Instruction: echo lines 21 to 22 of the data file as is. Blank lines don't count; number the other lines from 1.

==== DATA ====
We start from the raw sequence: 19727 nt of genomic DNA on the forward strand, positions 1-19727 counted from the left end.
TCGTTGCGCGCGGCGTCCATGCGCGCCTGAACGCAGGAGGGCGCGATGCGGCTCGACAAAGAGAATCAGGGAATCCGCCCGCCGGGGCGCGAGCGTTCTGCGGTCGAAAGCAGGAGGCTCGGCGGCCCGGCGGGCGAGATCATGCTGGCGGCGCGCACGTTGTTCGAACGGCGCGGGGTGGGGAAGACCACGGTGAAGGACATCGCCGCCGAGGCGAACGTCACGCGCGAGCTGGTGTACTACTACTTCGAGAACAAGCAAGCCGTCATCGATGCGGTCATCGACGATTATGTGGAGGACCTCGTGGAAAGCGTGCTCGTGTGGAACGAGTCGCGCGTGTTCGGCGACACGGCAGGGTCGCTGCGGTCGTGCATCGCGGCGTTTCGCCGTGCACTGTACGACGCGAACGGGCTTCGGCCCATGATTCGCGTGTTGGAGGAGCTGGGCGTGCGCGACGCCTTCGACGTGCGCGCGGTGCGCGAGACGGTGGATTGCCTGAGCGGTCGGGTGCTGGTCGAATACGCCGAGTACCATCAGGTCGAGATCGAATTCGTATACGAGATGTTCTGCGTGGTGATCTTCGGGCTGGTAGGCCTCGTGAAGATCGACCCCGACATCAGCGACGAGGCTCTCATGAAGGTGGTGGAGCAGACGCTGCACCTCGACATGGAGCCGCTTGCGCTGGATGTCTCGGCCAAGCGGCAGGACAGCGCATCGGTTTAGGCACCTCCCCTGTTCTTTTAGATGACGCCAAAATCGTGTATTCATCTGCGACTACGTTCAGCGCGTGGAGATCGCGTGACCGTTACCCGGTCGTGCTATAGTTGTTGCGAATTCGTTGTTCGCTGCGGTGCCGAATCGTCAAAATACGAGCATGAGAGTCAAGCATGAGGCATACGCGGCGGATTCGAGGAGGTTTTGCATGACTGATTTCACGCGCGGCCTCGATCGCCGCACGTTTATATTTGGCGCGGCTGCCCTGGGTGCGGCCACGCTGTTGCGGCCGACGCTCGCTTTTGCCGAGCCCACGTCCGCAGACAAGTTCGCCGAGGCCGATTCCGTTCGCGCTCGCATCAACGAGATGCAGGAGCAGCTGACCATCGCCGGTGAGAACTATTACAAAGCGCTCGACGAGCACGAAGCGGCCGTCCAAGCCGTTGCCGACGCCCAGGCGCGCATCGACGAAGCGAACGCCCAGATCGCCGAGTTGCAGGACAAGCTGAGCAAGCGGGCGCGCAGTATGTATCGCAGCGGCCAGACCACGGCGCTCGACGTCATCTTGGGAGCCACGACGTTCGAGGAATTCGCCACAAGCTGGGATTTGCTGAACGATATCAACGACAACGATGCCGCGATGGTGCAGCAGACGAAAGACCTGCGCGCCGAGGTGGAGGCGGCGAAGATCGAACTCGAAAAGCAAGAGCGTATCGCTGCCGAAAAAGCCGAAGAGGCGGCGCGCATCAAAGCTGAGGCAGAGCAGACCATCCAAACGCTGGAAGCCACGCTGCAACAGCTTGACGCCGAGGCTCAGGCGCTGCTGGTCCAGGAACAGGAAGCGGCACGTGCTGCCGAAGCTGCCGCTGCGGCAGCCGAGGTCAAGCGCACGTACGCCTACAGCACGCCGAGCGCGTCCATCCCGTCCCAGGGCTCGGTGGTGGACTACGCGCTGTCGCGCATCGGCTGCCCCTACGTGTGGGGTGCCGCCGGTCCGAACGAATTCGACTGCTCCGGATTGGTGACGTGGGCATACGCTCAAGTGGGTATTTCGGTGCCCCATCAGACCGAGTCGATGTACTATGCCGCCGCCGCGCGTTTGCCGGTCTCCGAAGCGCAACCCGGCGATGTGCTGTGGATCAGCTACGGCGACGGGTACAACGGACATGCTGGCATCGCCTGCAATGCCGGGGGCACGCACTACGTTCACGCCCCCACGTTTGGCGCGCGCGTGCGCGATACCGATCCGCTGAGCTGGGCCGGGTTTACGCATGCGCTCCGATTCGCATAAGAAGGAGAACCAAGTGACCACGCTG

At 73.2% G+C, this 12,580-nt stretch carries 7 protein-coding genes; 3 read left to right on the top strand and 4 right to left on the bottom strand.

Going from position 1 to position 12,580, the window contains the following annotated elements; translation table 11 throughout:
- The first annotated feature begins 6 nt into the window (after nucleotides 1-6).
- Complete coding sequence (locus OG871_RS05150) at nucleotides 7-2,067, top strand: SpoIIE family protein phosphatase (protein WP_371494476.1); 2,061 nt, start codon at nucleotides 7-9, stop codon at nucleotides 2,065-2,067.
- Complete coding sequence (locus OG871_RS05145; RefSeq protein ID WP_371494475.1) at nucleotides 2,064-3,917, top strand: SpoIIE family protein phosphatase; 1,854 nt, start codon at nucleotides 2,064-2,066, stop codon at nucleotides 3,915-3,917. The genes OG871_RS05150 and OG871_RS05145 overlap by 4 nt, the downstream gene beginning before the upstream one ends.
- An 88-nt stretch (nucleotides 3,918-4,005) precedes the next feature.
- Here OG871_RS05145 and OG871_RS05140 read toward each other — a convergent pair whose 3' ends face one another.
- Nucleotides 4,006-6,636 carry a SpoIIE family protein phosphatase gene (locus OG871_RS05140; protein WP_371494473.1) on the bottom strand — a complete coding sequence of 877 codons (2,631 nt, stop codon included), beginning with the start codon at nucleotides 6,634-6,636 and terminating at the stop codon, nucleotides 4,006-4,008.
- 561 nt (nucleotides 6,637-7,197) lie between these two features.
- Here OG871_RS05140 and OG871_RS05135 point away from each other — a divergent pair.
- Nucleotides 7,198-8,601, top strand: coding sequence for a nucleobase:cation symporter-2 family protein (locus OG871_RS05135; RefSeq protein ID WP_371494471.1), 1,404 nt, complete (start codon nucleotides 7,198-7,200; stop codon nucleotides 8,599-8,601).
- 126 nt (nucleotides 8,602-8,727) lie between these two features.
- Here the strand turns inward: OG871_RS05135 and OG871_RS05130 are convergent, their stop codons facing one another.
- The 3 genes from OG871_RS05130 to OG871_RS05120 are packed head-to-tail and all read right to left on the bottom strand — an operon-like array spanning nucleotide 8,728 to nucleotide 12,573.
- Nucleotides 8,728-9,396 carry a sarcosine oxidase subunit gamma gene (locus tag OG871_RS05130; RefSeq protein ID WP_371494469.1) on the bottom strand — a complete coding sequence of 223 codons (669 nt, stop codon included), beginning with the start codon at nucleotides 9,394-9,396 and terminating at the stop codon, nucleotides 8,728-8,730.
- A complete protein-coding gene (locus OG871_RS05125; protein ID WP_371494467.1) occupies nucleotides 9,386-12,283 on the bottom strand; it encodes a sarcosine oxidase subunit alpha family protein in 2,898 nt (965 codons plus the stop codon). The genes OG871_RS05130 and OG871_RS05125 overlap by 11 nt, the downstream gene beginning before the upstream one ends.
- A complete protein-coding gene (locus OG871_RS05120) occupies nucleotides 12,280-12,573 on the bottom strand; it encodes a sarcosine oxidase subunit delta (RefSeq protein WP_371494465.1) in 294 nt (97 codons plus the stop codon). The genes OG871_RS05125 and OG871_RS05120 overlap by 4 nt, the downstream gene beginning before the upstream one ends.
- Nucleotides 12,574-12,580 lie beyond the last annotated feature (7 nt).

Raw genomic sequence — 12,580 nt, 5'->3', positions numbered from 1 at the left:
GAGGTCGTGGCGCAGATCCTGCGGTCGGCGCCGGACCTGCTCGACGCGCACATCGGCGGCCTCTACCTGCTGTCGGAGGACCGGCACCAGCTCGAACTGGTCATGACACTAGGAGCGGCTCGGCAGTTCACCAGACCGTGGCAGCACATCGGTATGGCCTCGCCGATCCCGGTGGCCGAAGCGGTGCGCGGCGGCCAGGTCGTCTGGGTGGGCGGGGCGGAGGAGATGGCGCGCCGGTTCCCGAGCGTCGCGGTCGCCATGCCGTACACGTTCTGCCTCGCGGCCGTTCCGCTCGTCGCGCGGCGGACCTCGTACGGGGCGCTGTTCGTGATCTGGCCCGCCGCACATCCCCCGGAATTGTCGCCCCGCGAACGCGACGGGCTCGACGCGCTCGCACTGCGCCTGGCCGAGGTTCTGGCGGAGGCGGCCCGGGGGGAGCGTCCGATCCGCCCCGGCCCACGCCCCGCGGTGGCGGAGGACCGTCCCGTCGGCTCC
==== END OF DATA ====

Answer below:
Raw genomic sequence — 12,580 nt, 5'->3', positions numbered from 1 at the left:
GAGGTCGTGGCGCAGATCCTGCGGTCGGCGCCGGACCTGCTCGACGCGCACATCGGCGGCCTCTACCTGCTGTCGGAGGACCGGCACCAGCTCGAACTGGTCATGACACTAGGAGCGGCTCGGCAGTTCACCAGACCGTGGCAGCACATCGGTATGGCCTCGCCGATCCCGGTGGCCGAAGCGGTGCGCGGCGGCCAGGTCGTCTGGGTGGGCGGGGCGGAGGAGATGGCGCGCCGGTTCCCGAGCGTCGCGGTCGCCATGCCGTACACGTTCTGCCTCGCGGCCGTTCCGCTCGTCGCGCGGCGGACCTCGTACGGGGCGCTGTTCGTGATCTGGCCCGCCGCACATCCCCCGGAATTGTCGCCCCGCGAACGCGACGGGCTCGACGCGCTCGCACTGCGCCTGGCCGAGGTTCTGGCGGAGGCGGCCCGGGGGGAGCGTCCGATCCGCCCCGGCCCACGCCCCGCGGTGGCGGAGGACCGTCCCGTCGGCTCC